Even if you don’t have the ability to construct a full-on quinzhee or debris shelter, learning how to create a simple lean-to can save your life in a survival situation. Piling up pine needles or dried leaves offers quick warmth and protects you from the wind.
Survival skills also include the ability to administer first aid in case you or someone else is injured. This is why it’s vital to carry a first-aid kit with items like tourniquets and wound-packing gauze. It is also a good idea to know how to use natural remedies for stings and cuts. These skills can be vital in keeping you alive until emergency services arrive.
5. Food Preparation
For those who spend time in the wilderness, it’s important to know how to eat. Food is one of the primary survival skills, along with shelter and water which is why the top survival foods article at Practical Self Reliance can be a good source of information if an emergency might happen. Our hunter-gatherer ancestors knew how to classify plants, understand their medicinal qualities, and knew how each plant interacted with the others.
Having edible plant knowledge is essential for survival as it allows you to get calories without having to wait on an animal to appear or try to catch a fish. Berries are a good example of a readily available, high-calorie food source.
The ability to signal for help is another necessary survival skill. Whistles and mirrors can help alert rescuers to your location. It’s also a good idea to have a survival kit with you when venturing into the wilderness, which will include first aid items and fire-making tools.
6. Shelter Building
A basic wilderness survival skill, shelter building protects a person from elements such as wind, rain, and cold. In survival situations, this is often the first step in saving a life.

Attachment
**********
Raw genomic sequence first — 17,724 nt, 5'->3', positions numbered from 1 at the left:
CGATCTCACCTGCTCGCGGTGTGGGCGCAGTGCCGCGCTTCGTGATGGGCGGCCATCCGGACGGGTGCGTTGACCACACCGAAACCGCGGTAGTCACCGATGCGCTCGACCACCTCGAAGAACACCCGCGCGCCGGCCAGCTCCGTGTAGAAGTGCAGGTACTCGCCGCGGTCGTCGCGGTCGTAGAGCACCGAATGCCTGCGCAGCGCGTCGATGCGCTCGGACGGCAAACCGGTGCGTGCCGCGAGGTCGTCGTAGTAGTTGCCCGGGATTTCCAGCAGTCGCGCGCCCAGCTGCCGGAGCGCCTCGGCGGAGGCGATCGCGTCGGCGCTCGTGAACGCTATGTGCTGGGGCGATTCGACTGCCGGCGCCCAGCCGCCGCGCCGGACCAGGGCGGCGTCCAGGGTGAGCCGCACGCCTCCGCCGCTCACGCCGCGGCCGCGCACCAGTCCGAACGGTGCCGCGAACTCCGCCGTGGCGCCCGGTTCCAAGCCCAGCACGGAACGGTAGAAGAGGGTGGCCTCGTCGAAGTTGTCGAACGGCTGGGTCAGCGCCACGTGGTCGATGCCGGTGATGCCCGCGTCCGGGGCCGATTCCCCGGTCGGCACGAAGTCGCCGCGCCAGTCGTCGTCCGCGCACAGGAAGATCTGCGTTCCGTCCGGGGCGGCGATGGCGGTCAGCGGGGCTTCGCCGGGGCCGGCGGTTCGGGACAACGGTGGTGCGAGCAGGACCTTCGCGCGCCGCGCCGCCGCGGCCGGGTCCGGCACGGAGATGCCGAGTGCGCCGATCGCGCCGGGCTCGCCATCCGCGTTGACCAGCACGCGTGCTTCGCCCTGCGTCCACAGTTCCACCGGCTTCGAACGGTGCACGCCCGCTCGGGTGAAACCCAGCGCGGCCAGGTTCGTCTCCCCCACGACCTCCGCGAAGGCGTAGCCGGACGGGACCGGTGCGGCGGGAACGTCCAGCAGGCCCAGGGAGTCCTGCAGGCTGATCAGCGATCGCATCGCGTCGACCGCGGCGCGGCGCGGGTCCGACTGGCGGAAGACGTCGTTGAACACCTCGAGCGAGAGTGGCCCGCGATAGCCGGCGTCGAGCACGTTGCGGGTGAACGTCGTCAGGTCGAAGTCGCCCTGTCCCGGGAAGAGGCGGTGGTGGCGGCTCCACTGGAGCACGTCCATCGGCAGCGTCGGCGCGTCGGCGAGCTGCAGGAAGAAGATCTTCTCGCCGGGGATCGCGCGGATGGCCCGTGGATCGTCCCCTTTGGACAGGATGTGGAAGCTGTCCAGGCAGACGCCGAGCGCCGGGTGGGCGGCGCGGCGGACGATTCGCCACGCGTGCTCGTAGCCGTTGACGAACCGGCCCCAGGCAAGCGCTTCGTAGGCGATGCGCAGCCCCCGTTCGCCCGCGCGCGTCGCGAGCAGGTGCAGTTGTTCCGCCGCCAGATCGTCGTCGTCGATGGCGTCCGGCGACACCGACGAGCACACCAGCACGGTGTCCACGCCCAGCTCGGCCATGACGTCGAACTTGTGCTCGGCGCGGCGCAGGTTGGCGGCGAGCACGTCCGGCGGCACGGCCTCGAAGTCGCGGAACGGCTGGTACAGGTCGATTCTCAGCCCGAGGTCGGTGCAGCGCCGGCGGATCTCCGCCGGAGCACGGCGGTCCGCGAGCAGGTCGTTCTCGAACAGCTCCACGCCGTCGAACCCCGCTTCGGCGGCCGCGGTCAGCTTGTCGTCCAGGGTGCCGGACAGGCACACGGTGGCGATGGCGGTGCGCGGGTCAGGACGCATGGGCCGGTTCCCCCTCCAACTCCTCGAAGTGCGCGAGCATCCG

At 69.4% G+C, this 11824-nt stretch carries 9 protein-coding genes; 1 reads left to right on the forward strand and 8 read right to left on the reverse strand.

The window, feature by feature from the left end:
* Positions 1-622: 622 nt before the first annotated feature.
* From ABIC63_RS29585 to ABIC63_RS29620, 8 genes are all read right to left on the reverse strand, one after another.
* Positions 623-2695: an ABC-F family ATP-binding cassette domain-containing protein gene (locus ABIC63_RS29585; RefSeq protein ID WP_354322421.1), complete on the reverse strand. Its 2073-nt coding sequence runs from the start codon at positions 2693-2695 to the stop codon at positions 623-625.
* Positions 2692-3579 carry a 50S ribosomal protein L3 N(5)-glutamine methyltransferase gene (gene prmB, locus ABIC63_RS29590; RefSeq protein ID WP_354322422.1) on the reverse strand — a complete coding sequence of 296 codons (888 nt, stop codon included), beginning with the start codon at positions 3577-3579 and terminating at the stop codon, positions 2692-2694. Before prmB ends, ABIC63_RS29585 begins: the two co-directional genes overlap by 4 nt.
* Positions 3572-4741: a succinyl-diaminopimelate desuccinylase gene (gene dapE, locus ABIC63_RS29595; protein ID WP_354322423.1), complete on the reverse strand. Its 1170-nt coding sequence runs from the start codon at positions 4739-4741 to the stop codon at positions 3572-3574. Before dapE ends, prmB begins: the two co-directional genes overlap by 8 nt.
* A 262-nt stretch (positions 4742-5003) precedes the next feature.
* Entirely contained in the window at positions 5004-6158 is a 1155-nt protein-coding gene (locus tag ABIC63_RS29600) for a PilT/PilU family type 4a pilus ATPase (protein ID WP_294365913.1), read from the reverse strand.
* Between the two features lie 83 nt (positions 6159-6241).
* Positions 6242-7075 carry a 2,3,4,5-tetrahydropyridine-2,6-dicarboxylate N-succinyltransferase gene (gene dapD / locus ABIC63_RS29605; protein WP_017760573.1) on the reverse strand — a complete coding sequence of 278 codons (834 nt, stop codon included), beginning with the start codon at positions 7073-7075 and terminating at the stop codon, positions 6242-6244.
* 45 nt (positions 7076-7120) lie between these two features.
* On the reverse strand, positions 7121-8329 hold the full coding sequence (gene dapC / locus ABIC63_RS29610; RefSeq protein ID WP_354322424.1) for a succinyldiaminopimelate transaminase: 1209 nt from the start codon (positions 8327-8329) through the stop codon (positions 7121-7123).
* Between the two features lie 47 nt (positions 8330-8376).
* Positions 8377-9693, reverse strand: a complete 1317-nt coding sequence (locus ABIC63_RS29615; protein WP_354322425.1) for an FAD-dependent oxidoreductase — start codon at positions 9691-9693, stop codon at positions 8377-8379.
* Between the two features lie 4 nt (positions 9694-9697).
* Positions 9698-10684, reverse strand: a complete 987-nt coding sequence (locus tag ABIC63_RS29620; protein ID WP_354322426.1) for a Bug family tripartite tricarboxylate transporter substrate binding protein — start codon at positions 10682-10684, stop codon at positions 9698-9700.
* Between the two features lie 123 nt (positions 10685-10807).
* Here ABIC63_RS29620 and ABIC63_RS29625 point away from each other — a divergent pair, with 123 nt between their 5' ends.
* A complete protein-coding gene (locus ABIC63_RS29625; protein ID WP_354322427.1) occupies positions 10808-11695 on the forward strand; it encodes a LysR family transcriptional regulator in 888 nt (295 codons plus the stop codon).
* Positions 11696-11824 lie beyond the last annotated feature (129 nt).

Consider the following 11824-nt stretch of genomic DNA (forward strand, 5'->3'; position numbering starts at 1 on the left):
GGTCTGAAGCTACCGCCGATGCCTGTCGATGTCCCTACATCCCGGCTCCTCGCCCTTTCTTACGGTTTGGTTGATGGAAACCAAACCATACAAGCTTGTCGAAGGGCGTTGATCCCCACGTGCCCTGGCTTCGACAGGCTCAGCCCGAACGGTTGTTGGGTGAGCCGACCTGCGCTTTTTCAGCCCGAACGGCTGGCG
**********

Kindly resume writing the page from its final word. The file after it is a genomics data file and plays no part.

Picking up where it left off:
When constructing a survival shelter, it is important to leave no trace and not damage the natural environment. In fact, a debris shelter constructed with dead branches and leaves can offer amazing protection from the elements for those in need.
Having the right wilderness survival skills is essential for those who venture out into the wilds. From knowing how to use tourniquets to being able to find food, these skills can save lives in emergency situations. Even if you never plan on venturing into the backcountry, learning wilderness survival skills can still help. For example, you can practice a few of these skills in your backyard to be better prepared for emergencies.
In a survival situation, being able to use what is around you to build a shelter from branches and other natural materials can make the difference between sleeping comfortably and hypothermia. This is one of the skills that teens will enjoy learning as they gain proficiency with wilderness survival.
The ability to signal for help is a valuable skill that is also essential for wilderness survival. Whether using a mirror, whistle or other means, it is important to know how to communicate your location and status.